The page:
Check out this new podcast, Gaslit Nation, with with Andrea Chalupa and Sarah Kendzior, author of The View from Flyover Country.
In this week’s Gaslit Nation, Sarah and Andrea express their ongoing frustration about last week’s deja news avalanche of stories about corruption that remains unpunished. As America, the land of collective amnesia, realizes yet again that Trump is a Russian asset following the confessions of Michael Cohen, Sarah and Andrea discuss what it means for brazen, blatant criminals to go caught but unpunished.
Their podcast website is Gaslit Nation
The Audacity of Despair
This is a collection of essays I wrote between 2012 and 2014. It covers topics such as the collapse of the U.S. economy, the abandonment of the American heartland, the loss of opportunities for youth, the rise of paranoia and the erosion of social trust, the soaring cost of living, and the transformation of industries like media and higher education into exploitation schemes for elites. An old adage says to write what you know. As a journalist living in a decayed Midwestern city waiting—and waiting and waiting—for the Great Recession to end, that was what I knew.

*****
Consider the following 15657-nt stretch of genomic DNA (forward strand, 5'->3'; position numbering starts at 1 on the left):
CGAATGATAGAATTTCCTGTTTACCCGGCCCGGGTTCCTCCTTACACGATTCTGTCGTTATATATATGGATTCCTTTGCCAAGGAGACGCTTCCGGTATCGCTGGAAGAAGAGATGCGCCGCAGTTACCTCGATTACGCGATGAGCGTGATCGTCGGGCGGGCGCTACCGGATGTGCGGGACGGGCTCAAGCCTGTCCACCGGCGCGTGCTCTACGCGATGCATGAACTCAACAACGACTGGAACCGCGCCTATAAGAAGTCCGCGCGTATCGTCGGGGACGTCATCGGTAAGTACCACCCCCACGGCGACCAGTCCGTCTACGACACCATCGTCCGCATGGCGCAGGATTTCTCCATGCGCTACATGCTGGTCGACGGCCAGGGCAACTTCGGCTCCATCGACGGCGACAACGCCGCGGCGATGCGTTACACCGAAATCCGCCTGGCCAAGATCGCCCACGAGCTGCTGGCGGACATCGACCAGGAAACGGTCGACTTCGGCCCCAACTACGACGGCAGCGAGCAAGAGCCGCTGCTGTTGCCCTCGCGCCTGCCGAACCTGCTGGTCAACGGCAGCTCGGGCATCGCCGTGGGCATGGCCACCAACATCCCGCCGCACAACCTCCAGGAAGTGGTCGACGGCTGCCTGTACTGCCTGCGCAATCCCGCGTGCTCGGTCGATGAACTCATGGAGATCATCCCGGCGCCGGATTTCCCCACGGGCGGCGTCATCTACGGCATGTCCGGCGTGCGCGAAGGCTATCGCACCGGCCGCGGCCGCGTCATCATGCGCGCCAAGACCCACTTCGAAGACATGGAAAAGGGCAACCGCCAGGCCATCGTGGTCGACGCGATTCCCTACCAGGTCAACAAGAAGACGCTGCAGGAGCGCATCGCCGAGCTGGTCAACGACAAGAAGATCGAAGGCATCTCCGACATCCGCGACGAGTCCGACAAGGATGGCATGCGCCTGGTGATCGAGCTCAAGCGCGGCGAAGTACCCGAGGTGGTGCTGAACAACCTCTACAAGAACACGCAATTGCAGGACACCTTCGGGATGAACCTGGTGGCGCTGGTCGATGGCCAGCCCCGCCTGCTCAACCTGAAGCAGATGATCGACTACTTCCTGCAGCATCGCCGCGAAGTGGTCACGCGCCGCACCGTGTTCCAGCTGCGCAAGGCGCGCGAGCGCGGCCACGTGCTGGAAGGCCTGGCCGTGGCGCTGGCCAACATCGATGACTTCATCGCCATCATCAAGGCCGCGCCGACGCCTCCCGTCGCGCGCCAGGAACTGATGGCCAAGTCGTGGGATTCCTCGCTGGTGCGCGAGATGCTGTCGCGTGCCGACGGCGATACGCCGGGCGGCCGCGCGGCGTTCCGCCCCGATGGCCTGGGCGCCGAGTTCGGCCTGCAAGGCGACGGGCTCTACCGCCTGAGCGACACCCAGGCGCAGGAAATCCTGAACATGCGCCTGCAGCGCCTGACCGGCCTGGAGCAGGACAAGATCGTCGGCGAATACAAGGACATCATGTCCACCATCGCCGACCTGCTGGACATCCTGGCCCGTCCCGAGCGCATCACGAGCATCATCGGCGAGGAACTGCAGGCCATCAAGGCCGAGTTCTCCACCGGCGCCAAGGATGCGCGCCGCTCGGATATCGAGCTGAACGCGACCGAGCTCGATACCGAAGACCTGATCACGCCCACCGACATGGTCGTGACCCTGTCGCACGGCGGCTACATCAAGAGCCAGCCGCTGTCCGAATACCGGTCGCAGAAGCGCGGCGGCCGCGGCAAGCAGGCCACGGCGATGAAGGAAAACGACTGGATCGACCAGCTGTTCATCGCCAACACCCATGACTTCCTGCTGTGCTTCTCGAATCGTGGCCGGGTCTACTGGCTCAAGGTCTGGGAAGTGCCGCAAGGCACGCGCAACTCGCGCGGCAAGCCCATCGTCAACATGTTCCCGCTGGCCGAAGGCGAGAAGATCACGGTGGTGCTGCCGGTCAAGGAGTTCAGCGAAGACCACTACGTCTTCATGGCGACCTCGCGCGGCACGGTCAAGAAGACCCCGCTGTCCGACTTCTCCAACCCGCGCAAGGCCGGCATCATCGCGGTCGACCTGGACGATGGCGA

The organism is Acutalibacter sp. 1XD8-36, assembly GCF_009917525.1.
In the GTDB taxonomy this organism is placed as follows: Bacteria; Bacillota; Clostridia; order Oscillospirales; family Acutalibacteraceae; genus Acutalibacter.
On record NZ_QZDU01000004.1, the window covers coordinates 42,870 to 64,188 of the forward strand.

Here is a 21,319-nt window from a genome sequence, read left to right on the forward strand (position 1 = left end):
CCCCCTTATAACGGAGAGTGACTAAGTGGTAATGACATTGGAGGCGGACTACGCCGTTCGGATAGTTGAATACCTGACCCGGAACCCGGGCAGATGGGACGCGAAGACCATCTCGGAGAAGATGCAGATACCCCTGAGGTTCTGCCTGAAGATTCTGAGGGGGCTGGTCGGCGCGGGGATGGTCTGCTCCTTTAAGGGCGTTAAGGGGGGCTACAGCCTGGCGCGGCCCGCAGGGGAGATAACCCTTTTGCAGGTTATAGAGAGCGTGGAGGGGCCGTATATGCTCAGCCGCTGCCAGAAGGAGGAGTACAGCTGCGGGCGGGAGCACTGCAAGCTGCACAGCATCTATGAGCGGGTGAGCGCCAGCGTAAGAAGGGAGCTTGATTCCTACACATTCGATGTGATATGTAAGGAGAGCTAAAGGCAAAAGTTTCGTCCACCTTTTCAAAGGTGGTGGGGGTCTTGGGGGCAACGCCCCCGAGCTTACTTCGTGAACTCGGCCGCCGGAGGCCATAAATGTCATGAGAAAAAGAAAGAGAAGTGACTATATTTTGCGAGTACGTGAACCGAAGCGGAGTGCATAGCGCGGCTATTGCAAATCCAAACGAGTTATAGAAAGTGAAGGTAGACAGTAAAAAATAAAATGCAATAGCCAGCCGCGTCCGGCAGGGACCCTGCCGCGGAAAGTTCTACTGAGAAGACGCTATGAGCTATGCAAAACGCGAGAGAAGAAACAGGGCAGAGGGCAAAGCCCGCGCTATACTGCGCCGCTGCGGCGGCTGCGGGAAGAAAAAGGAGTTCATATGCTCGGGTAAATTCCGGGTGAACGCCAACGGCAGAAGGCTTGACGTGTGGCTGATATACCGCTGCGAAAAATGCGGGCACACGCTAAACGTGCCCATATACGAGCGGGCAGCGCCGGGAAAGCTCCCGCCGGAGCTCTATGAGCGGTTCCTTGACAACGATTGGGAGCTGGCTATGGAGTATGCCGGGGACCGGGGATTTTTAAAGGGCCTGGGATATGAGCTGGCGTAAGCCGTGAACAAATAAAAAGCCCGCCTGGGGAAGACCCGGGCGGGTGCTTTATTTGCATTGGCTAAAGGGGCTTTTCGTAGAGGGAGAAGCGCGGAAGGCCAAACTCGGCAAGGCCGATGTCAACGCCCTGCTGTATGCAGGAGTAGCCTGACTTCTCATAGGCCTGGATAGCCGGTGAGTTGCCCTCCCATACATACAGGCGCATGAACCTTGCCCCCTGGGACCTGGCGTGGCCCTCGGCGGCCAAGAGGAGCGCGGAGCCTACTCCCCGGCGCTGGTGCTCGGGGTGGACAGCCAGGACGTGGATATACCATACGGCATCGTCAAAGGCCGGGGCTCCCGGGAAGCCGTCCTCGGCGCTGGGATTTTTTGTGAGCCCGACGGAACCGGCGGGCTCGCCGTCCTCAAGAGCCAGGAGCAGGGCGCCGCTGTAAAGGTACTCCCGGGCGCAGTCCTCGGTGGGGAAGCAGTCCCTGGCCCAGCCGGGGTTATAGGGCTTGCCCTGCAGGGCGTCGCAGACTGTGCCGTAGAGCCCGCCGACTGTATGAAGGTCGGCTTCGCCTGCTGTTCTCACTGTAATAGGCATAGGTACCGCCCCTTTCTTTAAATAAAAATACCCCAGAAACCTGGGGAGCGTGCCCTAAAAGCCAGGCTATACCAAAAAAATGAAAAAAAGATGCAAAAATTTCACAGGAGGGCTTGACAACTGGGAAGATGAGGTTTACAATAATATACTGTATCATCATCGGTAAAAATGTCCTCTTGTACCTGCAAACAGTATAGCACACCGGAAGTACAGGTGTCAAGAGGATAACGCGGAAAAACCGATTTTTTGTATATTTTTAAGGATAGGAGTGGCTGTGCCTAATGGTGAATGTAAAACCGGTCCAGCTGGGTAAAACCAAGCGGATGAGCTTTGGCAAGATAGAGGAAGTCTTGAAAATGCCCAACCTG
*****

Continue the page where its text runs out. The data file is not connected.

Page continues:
Now, almost five years after I originally wrote these essays, it is still, unfortunately, what I know.
I did not set out to write a book, and I certainly did not expect this book to become a guide for those struggling to understand what happened to the United States in 2016 and the mass frustration and rifts the election of Donald Trump exposed. I simply wanted to cover what were, at the time, topics very few of my colleagues wanted to discuss: systemic corruption, the breakdown of institutions, and a post-employment economy where you pay to play or you fall through the cracks.
As the industries I worked in kept collapsing, I fell through the cracks myself a few times, and the only consolation from that experience is that the view from the cracks is a lot clearer than the view from above. I was not alone in my frustration, as I watched friends from all walks of life—people with education levels ranging from a GED to a PhD, people from all sorts of professions and backgrounds—face that same feeling of futurelessness and receive the same empty assurances. “The economy is cyclical,” experts assured us, in a line that reeked of spin.